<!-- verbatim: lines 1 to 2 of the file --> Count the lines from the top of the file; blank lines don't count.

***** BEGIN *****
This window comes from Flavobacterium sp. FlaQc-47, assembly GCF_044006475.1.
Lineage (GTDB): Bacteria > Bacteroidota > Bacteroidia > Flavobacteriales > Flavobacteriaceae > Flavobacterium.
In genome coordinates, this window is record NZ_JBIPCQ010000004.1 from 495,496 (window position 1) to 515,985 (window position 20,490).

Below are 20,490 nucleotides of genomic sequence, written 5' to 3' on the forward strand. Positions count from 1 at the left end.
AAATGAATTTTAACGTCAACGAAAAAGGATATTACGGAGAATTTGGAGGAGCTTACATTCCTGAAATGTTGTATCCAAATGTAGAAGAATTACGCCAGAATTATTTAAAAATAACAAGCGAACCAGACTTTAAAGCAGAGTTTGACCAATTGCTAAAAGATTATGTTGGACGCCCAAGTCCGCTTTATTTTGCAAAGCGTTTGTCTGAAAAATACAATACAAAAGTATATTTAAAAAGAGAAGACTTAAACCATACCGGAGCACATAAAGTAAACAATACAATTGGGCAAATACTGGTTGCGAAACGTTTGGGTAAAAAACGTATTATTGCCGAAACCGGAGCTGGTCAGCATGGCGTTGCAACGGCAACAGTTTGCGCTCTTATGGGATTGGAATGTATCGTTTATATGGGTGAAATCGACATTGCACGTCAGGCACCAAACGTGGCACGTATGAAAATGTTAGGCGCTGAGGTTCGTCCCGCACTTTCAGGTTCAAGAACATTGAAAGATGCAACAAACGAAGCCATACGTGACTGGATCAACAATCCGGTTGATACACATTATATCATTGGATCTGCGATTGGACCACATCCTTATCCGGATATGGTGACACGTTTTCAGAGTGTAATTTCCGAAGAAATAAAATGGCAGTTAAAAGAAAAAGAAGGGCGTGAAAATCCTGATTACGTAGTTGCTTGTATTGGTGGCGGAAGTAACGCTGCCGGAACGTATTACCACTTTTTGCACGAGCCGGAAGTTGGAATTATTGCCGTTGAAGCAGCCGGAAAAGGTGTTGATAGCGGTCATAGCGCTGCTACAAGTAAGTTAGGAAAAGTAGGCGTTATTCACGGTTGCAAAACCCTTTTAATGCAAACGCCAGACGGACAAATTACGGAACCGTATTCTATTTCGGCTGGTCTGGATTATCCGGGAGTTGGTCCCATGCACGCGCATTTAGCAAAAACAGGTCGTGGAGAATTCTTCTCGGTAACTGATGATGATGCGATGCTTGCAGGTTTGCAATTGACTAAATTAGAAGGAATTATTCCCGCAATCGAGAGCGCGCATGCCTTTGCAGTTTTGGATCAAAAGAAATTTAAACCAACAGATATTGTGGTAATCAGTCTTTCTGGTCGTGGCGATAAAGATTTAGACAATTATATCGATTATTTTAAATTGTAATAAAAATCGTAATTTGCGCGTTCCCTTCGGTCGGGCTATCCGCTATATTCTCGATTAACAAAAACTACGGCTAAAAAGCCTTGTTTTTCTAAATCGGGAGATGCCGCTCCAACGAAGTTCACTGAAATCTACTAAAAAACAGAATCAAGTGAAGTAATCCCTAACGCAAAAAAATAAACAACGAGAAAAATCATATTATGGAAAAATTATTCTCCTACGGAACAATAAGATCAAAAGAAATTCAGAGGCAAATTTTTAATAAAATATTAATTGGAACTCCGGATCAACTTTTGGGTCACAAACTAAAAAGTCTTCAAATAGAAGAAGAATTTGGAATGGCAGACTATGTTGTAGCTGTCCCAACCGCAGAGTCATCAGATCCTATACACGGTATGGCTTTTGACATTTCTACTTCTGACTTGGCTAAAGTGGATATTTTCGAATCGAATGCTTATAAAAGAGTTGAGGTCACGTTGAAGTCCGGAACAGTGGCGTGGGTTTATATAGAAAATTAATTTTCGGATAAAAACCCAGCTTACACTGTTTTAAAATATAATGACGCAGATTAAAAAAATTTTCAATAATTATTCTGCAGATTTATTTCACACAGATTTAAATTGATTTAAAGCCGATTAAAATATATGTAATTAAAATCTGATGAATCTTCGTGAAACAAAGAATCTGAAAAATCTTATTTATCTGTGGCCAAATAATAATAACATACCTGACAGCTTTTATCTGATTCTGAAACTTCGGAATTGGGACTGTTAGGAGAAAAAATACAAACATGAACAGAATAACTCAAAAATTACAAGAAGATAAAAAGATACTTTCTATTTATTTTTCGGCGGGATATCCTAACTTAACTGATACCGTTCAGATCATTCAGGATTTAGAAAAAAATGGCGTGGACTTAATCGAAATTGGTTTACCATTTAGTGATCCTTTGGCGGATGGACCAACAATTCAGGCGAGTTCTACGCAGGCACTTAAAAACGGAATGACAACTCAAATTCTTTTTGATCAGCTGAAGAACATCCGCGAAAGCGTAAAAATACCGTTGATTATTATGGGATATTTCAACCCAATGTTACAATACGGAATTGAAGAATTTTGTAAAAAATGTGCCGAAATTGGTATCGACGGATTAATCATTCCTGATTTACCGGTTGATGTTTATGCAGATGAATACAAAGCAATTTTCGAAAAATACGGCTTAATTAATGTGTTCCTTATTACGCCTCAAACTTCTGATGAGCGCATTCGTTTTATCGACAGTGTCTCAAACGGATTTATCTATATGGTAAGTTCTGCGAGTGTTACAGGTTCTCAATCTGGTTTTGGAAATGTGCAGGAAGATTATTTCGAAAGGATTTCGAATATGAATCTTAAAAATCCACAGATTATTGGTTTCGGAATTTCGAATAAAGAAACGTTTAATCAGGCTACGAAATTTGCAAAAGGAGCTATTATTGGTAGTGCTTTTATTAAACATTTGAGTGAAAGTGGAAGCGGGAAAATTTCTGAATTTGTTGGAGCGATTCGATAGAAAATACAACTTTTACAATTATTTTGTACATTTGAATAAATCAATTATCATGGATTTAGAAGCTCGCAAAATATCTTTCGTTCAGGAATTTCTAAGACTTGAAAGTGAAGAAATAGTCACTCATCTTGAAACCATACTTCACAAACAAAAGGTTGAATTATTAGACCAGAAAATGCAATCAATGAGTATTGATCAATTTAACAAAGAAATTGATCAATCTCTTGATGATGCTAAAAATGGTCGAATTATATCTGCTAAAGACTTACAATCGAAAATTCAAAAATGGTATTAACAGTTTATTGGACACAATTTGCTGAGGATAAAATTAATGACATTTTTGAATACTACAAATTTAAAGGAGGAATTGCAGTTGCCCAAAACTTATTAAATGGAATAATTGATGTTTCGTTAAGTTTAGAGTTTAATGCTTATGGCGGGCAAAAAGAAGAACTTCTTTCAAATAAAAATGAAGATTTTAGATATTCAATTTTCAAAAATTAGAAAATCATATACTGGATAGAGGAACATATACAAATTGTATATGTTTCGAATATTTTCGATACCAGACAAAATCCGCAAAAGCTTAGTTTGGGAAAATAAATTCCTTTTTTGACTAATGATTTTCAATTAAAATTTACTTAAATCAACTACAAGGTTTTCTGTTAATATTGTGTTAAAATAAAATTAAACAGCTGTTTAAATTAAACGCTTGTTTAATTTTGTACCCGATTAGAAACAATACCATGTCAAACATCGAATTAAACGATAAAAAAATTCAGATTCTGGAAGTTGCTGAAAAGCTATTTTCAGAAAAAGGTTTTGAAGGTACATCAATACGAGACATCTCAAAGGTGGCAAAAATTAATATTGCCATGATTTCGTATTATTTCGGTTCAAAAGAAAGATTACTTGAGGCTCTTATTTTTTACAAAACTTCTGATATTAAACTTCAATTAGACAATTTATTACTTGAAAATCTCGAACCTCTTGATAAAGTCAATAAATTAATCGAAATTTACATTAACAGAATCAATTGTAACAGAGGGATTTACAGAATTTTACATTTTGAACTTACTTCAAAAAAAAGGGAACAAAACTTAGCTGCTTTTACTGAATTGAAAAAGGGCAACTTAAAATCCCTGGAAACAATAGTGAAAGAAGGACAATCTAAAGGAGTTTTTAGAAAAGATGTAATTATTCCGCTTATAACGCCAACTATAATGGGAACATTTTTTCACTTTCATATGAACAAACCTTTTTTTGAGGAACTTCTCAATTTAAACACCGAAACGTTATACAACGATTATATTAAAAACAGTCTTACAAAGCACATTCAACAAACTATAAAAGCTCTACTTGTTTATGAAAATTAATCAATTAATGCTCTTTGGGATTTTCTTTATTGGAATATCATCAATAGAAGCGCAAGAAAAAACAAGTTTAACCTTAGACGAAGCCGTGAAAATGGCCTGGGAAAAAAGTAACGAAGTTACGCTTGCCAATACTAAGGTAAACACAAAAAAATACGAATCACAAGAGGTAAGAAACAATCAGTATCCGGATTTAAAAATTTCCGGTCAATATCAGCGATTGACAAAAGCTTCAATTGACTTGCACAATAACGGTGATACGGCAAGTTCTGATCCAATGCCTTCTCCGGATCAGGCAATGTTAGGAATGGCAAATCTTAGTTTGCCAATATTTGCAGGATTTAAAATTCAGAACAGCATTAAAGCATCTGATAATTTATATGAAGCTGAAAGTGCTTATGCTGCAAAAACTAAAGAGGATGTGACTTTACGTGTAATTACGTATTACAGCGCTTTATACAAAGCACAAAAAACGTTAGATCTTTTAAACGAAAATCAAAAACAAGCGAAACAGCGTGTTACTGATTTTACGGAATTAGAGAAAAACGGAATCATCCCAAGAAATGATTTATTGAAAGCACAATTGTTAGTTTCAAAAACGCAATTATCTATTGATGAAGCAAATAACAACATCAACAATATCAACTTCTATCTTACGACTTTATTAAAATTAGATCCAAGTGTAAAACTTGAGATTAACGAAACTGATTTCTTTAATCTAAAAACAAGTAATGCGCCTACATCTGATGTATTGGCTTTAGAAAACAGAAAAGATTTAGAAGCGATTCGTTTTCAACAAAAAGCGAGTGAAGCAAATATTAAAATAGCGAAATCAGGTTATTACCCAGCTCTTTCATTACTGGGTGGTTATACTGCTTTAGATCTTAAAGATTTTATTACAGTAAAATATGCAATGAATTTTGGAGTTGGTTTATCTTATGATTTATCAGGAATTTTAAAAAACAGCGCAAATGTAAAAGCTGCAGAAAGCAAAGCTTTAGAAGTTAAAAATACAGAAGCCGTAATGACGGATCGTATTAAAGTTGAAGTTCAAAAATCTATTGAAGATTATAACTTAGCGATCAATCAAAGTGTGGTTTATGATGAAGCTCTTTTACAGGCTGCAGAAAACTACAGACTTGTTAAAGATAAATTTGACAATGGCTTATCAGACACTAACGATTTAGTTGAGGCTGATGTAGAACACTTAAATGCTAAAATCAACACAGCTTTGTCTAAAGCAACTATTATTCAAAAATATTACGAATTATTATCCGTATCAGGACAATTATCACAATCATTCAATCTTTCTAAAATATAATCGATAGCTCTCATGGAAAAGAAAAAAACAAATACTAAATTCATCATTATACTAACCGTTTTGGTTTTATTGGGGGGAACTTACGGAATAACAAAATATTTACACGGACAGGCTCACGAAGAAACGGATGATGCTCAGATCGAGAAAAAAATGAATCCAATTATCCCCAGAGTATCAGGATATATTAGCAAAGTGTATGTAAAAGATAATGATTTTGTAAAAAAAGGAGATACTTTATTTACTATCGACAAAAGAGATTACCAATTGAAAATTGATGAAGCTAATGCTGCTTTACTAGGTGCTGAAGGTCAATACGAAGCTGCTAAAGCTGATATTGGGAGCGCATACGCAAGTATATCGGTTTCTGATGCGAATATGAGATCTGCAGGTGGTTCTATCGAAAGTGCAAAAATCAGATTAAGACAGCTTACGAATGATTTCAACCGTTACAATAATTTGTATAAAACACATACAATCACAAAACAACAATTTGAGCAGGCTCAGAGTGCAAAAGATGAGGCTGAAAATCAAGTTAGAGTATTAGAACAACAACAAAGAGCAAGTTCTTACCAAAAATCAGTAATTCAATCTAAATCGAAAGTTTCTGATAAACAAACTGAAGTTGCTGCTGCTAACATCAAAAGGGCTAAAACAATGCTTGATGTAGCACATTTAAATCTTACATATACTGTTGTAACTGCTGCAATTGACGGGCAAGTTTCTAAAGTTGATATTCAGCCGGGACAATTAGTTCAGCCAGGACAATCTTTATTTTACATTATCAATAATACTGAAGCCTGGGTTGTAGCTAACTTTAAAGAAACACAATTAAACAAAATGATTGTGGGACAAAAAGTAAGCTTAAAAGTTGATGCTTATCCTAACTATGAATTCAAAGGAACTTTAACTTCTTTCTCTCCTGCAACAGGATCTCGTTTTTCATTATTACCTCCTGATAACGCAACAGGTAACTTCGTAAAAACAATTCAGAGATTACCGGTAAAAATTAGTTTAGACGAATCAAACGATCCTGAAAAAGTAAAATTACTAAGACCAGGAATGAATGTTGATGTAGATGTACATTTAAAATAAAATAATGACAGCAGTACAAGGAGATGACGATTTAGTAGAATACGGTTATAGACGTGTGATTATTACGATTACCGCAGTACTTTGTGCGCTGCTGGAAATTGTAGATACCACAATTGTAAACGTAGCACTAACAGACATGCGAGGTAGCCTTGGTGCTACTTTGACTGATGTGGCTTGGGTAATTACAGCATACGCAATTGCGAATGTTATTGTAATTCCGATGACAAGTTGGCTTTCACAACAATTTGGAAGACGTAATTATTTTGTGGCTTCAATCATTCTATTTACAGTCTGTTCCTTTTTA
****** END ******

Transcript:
This window comes from Flavobacterium sp. FlaQc-47, assembly GCF_044006475.1.
Lineage (GTDB): Bacteria > Bacteroidota > Bacteroidia > Flavobacteriales > Flavobacteriaceae > Flavobacterium.